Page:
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A Quick Primer on Addressing Wedding Invitations

Before your guests see your gorgeous bridal gown and elegant wedding jewelry, your exquisite wedding cake, or your breathtaking centerpieces, they will see your wedding invitations. As the invitations are the first impression most folks will have of your wedding, you certainly want to make sure that it is a favorable one. From the moment they find the envelope in their mailbox, your wedding stationery should seem special and elegant. This quick primer on addressing wedding invitations will help you to get your wedding off on the right foot.

Determine Your Level of Formality

To some extent, the way you choose to address the invitation envelopes will depend on the style of your wedding. Just as your invitations should match the formality of your wedding, so should the form of address match the formality of the invitations. For instance, if you are having a black tie wedding, complete with a designer bridal gown and custom wedding jewelry, heavy cotton stationery with engraved lettering would be the appropriate style of invitation. Graceful hand calligraphy is the appropriate lettering style for the envelopes. For such a traditional invitation, you should use the most traditional form of address. If you were inviting a married couple to your ceremony, the envelope would read as follows: Mr. and Mrs. Thomas Archer, followed by their complete address. Everything should be spelled out, including first names, titles (other than Mr. and Mrs.), streets, and states. The inner (non mailing) envelope would simply say: Mr. and Mrs. Archer without the address.

Getting the Names Right

For a married couple with different last names, the formal way to address their invitation is: Mr. Thomas Archer and Ms. Kelly White (it is technically improper to use Mrs. with a woman’s first name). The “and” indicates that they are a married couple. If Thomas and Kelly were an unmarried couple living together, their invitation would read: Mr. Thomas Archer / Ms. Kelly White. Their names would be on two separate lines, and you would skip the “and”. Sometimes your guests have professional titles that are also used socially. When the husband is a doctor, the envelope would state: Dr. and Mrs. Thomas Archer. If they are both physicians, then you can write: The Doctors Archer. By the way, if the wife is a doctor and her husband is not, then her name goes first: Dr. Kelly Archer and Mr. Thomas Archer.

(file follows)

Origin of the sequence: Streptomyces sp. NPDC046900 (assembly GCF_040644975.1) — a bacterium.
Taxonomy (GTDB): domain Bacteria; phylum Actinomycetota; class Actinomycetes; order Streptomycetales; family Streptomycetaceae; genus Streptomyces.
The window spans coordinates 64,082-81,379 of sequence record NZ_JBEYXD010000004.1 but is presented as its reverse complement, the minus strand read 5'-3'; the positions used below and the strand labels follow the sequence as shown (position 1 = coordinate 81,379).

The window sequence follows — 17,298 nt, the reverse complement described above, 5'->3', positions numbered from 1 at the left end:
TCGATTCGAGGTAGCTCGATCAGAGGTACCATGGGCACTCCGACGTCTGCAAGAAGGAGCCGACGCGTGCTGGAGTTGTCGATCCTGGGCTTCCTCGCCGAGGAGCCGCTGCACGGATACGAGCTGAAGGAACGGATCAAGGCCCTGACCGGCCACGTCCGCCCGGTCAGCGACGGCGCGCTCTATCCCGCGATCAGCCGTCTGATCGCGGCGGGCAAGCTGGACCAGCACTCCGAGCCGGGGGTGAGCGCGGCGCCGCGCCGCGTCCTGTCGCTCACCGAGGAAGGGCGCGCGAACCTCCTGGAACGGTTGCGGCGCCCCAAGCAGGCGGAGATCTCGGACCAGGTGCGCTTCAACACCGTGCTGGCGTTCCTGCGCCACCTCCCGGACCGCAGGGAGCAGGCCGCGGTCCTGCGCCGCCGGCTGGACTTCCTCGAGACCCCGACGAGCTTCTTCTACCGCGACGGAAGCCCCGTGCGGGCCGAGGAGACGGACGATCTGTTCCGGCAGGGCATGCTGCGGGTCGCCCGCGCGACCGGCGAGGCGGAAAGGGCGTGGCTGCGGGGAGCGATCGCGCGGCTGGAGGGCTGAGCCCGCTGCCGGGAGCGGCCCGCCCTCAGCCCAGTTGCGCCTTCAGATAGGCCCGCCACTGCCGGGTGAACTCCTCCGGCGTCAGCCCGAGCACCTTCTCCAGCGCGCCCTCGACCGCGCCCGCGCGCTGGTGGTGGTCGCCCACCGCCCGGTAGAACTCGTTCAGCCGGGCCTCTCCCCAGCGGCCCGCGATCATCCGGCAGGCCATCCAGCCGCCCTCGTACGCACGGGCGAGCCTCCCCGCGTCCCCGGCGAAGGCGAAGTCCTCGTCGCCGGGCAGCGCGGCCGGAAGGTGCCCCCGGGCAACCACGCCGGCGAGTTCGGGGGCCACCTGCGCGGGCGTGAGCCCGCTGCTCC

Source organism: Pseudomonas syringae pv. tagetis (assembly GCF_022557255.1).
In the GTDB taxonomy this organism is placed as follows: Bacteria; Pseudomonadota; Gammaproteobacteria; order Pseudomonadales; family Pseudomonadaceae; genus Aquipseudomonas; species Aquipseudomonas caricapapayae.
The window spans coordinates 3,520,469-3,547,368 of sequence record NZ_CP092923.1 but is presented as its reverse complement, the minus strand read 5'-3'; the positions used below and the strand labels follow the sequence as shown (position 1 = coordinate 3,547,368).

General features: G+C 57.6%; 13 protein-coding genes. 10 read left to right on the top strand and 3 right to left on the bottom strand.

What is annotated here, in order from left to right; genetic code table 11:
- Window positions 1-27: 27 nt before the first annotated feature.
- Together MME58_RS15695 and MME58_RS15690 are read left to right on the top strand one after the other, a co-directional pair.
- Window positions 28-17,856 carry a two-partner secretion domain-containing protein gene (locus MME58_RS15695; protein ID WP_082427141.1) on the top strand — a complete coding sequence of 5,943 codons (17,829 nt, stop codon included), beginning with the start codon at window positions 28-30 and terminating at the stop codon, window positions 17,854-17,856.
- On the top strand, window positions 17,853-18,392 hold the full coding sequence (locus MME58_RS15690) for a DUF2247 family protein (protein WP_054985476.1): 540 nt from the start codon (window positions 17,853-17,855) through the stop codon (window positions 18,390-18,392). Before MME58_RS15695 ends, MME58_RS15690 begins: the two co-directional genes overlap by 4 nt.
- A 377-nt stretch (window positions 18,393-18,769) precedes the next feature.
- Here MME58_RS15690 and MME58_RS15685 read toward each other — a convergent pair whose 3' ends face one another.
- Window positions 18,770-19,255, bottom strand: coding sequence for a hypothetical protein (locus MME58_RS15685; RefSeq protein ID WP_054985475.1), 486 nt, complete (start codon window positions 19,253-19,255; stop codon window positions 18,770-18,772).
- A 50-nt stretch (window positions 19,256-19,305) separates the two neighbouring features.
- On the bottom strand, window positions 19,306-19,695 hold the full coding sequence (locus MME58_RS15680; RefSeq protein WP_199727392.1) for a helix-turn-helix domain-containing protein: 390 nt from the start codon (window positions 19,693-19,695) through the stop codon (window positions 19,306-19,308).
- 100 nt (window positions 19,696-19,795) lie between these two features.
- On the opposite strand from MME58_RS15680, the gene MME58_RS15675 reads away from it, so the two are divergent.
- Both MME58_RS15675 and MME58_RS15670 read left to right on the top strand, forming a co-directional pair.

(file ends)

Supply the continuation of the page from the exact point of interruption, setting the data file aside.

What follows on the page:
Tips For Casual Wedding Invitations

The most formal style of envelope addressing is not necessarily the best choice for a very casual wedding. Let’s say you are planning a laid back backyard ceremony and barbeque celebration. Pick informal invitations (without inner envelopes) and write the names in a less formal manner (although still use your best handwriting!). In this instance, the couple above could be Mr. Thomas Archer and Ms. Kelly Archer for a semi-formal effect. Or if you really want to be casual, they can just be Thomas and Kelly Archer. It is still nice to spell out names and streets, although for an ultra casual invitation, it would be okay to use the standard state abbreviations. So your pal Tom would be Thomas and their address on Maple Ave. would be Maple Avenue. By the way, wedding invitations should always be hand-addressed; pre-printed stickers are too commercial, even for a very laid back affair.

These are the basics on addressing your wedding invitations. There are a number of books and websites available to help you with specific protocol for military titles, divorced or widowed parents, and other special situations. When you know the proper way to address your wedding invitations, they will be sure to convey the right impression.

Bridget Mora has written hundreds of articles about wedding etiquette, wedding stationery, and wedding planning for the customers of Silverland Jewelry. Whether your wedding style is formal or casual, you wil find fabulous wedding jewelry for your entire bridal party at Silverland Jewelry.

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